Kei roto i te tuakiri o te tangata Māori he rongoā hei whakatutuki mātauranga? = Formulating Māori academic success : a thesis presented in partial fulfilment of the requirements for the degree of Masters of Education at Massey University, New Zealand
There has been a long standing issue in mainstream schools throughout New
Zealand in regards to Maori students underachieving academically. Numerous
efforts have been made by The Ministry of Education over successive years to
combat this problem. A series of strategies ensued focusing on supporting,
adapting and improving various related areas of the education system in order to
cater better to its Maori students learning needs.
This study sets out to explore the notion that there exists a prescription to Maori
academic success. Not in a clinical sense but rather the unique characteristics,
attributes and innate qualities found in successful Maori academics. It is
anticipated that the revelation of certain attribute consistency will contribute to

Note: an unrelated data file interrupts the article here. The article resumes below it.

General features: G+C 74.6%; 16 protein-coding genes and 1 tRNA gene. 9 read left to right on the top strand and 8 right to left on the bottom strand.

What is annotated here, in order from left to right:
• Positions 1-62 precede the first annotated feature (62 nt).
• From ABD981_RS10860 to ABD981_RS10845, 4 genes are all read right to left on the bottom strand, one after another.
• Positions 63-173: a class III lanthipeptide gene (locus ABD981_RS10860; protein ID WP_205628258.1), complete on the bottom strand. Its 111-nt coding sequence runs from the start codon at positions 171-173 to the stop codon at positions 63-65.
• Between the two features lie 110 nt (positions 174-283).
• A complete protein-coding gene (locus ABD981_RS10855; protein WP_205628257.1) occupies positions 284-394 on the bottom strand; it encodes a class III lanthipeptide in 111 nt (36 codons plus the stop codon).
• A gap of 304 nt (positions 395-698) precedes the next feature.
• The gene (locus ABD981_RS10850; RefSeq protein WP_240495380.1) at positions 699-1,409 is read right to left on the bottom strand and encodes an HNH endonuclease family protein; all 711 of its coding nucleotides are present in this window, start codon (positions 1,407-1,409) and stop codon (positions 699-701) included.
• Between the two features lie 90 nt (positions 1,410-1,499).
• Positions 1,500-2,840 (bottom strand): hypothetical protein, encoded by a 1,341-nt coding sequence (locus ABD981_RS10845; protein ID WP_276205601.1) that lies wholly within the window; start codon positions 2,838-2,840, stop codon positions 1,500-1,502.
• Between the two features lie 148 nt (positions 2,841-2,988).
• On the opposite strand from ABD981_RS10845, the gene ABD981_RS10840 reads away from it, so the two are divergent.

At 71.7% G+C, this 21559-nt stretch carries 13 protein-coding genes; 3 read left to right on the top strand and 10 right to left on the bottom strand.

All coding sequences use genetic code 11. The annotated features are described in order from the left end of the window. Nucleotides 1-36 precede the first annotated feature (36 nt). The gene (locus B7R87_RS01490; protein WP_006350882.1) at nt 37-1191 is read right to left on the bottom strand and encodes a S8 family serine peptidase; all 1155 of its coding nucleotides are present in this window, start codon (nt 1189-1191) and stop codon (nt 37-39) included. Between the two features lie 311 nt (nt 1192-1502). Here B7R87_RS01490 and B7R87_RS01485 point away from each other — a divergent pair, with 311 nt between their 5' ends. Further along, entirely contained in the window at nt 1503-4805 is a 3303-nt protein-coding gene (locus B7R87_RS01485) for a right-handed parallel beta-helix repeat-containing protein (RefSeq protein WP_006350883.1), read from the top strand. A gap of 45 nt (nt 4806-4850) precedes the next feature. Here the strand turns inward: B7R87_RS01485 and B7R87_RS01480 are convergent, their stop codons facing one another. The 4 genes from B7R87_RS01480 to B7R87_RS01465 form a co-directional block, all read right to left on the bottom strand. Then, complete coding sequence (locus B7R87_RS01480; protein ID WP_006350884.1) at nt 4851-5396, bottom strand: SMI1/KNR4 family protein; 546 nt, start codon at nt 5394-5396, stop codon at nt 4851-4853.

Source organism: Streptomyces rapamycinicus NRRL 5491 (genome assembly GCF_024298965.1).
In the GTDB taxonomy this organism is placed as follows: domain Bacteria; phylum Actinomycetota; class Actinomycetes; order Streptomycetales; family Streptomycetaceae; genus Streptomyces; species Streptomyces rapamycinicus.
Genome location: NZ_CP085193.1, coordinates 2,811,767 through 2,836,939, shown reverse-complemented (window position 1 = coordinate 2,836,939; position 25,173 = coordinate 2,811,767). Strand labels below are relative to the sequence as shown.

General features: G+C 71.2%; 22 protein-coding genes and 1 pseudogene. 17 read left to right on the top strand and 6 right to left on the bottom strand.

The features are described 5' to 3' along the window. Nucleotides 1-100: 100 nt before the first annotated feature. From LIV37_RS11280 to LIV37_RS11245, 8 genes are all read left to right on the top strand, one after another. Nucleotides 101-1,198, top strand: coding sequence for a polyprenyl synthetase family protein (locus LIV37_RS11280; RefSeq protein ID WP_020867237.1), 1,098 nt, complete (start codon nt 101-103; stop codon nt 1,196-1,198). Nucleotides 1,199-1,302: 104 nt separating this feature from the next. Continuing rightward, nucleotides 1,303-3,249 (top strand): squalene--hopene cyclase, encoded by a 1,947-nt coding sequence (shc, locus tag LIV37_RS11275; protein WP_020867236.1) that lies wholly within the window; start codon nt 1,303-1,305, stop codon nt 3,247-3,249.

the overall outcomes of this study.
This study explored the experiences of Maori tertiary students, and the essential
elements of their educational lives that are related to their success in mainstream
education. The study focussed on what was and is currently working for
academically successful Maori as a basis for new perspectives in regards to Maori
The study was underpinned by a contextualised theory of seven categories
representing commonalities found within each of the participants that
contributed to their educational experiences. Five of these categories were
intangible, human qualities that each participant possessed while the remaining
two categories were found to reside in their surrounding environments.
These results show that the foundations to a potential formula for Maori
academic success can be found dwelling within the individuals who are
undertaking a journey to find success in education.